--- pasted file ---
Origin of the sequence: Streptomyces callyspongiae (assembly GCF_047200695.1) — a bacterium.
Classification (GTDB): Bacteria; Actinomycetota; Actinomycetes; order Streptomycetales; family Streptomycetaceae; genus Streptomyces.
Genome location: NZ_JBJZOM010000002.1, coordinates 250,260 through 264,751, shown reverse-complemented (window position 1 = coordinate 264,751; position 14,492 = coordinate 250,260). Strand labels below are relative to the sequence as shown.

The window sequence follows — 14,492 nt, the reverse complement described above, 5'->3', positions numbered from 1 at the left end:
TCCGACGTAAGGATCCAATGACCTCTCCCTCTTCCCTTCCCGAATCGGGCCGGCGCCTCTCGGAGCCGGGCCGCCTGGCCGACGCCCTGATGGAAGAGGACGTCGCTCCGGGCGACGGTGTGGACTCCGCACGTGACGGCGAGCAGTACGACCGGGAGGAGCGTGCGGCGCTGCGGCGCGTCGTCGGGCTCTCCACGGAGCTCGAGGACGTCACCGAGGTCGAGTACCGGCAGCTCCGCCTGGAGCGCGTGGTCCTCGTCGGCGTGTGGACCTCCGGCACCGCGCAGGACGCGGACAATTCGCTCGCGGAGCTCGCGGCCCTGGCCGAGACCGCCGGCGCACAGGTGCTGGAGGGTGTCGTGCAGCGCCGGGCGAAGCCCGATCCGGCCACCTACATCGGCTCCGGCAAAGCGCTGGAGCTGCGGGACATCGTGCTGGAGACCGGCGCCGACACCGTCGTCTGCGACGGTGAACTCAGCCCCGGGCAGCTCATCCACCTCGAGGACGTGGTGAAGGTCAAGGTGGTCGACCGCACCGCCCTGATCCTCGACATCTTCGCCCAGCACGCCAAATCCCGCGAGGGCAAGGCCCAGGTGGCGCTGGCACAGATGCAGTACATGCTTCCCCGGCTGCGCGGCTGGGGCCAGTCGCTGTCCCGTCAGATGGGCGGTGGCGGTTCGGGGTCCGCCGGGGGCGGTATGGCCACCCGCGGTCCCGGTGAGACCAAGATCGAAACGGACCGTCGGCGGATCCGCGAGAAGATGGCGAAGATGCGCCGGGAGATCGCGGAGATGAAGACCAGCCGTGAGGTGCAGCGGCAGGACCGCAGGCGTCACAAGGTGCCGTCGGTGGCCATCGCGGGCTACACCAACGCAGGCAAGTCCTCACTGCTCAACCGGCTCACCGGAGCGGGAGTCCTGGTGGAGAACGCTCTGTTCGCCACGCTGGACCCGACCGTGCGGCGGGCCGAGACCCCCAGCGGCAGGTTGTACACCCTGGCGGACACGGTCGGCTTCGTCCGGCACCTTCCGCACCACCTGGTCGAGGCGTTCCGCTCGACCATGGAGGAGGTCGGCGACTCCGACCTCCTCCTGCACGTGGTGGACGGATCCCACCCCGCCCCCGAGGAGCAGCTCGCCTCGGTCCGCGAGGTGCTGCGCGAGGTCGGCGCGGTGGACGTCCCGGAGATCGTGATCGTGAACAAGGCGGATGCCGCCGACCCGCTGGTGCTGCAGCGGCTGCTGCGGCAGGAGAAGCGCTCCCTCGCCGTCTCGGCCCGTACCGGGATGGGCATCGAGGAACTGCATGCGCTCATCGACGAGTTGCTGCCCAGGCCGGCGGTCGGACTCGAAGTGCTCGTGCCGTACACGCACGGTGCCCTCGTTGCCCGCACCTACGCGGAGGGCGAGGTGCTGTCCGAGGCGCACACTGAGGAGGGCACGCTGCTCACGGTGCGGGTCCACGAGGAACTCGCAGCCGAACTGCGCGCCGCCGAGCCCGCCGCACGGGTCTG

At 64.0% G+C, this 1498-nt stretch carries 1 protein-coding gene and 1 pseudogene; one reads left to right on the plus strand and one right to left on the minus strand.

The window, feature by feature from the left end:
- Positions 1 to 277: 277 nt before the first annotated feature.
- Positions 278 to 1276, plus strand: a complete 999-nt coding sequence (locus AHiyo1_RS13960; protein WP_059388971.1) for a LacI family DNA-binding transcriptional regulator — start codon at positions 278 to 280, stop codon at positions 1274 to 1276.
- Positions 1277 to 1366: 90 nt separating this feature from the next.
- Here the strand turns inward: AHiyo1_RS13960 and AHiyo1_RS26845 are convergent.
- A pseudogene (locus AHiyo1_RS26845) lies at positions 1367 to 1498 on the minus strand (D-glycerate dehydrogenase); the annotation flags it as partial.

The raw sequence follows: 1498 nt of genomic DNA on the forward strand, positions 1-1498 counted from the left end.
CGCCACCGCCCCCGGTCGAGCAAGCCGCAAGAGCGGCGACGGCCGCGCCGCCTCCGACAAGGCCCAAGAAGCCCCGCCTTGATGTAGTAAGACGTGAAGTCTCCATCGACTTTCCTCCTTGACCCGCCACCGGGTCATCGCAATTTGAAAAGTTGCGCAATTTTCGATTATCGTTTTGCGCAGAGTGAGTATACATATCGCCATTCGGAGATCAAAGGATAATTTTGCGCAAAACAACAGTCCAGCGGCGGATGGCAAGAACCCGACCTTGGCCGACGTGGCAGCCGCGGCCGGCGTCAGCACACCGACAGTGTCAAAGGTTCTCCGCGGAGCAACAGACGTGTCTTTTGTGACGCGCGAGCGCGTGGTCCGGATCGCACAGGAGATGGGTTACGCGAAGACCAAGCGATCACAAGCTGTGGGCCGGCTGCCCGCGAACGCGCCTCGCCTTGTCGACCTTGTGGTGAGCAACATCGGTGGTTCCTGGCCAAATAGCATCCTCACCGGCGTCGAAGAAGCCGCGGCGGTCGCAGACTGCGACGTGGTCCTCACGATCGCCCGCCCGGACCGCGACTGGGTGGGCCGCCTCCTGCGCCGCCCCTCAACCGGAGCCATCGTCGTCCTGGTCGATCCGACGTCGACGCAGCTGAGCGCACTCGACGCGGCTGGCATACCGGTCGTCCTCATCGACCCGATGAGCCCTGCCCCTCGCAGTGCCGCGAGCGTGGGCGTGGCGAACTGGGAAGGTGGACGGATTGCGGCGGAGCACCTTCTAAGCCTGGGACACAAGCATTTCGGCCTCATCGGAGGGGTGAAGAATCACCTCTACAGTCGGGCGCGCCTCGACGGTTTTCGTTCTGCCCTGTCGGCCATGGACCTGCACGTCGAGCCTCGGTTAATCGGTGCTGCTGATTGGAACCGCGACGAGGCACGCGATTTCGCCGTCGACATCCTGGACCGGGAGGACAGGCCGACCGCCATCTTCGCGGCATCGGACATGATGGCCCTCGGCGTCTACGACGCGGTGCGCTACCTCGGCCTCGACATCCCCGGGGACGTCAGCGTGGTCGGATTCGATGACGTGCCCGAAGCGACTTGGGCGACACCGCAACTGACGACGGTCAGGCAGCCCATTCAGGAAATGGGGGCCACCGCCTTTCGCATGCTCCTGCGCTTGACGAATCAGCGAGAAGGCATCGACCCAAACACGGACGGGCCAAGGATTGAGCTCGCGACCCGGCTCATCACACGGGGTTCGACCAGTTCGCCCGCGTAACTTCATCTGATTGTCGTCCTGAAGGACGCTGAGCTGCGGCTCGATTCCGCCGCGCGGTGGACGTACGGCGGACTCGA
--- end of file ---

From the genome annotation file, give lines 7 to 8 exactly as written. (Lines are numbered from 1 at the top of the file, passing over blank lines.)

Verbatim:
The window, feature by feature from the left end:
- Positions 1 to 277: 277 nt before the first annotated feature.